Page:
Vacant Space is the second exhibition at a new artist-run gallery, INFLIGHT at Letitia St studios, North Hobart. It promises to be an exciting new addition to Tasmania's growing contemporary art scene and to the list of artist-run spaces nationally.
Vacant Space is a selection of Anthony Johnson's sculptural objects that permeate the accidental and contingent spaces formed both between categories of, and interactions with, built objects.
The word EXPO, in bold red letters on the gallery windows allude to 'state-of-the-art, worlds-best-practice' trade fairs, blatantly contrasting with its low-tech, D.I.Y. construction. Although this may seem like a critique of idealism, the imperatives of Ludditism don't fit Johnson's approach. Rather he is locating his work within a field, finding the coordinates of a space in which to operate, however transient that might be.
The spaces that he evokes are the environments, 'removed from the public domain& Warehouses, airports, cargo yards, construction sites and storage areas', an urban vacancy, where there's no time to stop and look. The 'non-place', as Johnson refers to it, is charged with the psychology of solipsism. 'It symbolises the phenomena of being nowhere yet everywhere, provoking the experience of feeling nothing yet everything.'
'Uselessness' was Oscar Wilde's defining prerequisite for art, and perhaps some of that aesthetic inheritance shows through in Johnson's work. Expo (Wagen) lying somewhere in between known useful objects, is made of MDF. Board and suggests something for storage or a trolley, or perhaps a casing to house a machine. It is displayed on a platform as a kind of diorama of artificial grass and artificial earth, looking as though the D.I.Y. creator has misread the assembly manual, producing a puzzling hybrid. Expo (Wagen) has had many incarnations, as Johnson has documented its presence at various locations and even discussed the finer points of its construction with hardware sales staff, (which probably made their week!). The photographs of the adventures of Expo (Wagen) make it the protagonist in a narrative but it becomes the sticking point that undermines the flow, even as it tries to disguise itself within it.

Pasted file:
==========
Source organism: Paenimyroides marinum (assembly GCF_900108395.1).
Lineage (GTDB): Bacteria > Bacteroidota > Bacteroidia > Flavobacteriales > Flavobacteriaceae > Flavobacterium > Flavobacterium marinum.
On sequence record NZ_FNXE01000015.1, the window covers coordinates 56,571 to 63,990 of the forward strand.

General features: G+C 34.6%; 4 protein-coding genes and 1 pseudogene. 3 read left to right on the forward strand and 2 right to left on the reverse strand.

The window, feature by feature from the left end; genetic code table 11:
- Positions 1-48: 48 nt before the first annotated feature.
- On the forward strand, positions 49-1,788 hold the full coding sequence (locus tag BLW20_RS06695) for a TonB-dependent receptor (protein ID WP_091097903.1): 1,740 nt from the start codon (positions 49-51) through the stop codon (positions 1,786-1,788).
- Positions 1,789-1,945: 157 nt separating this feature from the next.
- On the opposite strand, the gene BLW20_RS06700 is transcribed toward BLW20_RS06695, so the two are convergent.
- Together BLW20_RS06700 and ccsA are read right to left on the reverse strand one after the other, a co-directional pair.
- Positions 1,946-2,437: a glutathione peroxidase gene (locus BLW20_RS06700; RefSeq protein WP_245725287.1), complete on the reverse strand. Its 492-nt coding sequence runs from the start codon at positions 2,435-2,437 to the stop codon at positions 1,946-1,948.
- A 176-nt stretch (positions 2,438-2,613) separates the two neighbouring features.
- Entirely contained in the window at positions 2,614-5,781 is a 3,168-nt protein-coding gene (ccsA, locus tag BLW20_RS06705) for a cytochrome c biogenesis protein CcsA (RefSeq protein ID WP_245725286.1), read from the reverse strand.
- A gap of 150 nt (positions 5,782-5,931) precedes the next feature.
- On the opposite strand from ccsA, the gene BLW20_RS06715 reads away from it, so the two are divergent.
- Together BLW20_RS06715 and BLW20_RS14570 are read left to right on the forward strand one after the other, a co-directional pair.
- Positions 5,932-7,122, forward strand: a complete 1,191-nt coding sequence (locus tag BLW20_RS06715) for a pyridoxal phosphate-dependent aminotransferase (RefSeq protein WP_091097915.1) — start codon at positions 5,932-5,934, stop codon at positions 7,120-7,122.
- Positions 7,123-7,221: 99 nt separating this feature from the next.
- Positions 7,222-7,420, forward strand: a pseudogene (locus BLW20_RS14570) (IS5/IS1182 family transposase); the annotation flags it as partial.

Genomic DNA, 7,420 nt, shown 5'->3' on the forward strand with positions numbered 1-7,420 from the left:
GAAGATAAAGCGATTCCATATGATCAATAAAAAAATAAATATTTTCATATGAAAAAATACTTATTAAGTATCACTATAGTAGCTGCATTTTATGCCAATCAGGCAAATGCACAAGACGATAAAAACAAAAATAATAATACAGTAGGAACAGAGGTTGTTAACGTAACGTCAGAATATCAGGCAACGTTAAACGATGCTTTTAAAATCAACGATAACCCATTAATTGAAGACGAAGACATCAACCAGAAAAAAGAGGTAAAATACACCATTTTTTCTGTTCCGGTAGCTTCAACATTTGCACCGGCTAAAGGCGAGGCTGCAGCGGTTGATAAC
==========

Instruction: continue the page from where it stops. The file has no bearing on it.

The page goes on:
Object lesson is a series of digital ink-jet prints of the artist constructing and dismantling a rough box-like 'shelter'. But it is also part of a performance enacted prior to the exhibition. In terms of narrative it has a Beckett-like sense of futility. The construction of this space is necessary but its relationship to the room it is in and the materials used suggest another attempt at disguise, in a camouflage of banality.
Disguise and impurity mark the play of oppositions in a group of three, more conventional-looking sculptures entitled Standards. These use plaster casts of polystyrene packaging. Our attention shifts from what the packaging protects to the curious spaces that would normally be invisible, in between the outside profile of the packaging and the box that would complete the package. Each one of these works sits on its own shelf, in a D.I.Y. shelving unit. As the plaster is similar in colour to polystyrene, at first glance, they look heavy because they are presented on a steel shelving unit, a shelf to each work. But what might seem tongue-in-cheek preciousness changes to a balancing act between what is in fact heavy solid plaster on a surprisingly flimsy framework. As positive objects, rather than mere filling, their enigmatic shapes allow the imagination free rein to contract and expand the space they suggest. They could be maquettes for modernist architecture or sci-fi spacecraft.
All these works act as punctuation in a continuum. Johnson deliberately refuses to limit their boundaries and that's precisely why they arrest attention. Johnson's art makes us contemplate the possible invisibility of subjective contingent experience. That it might be nothing, or all there is.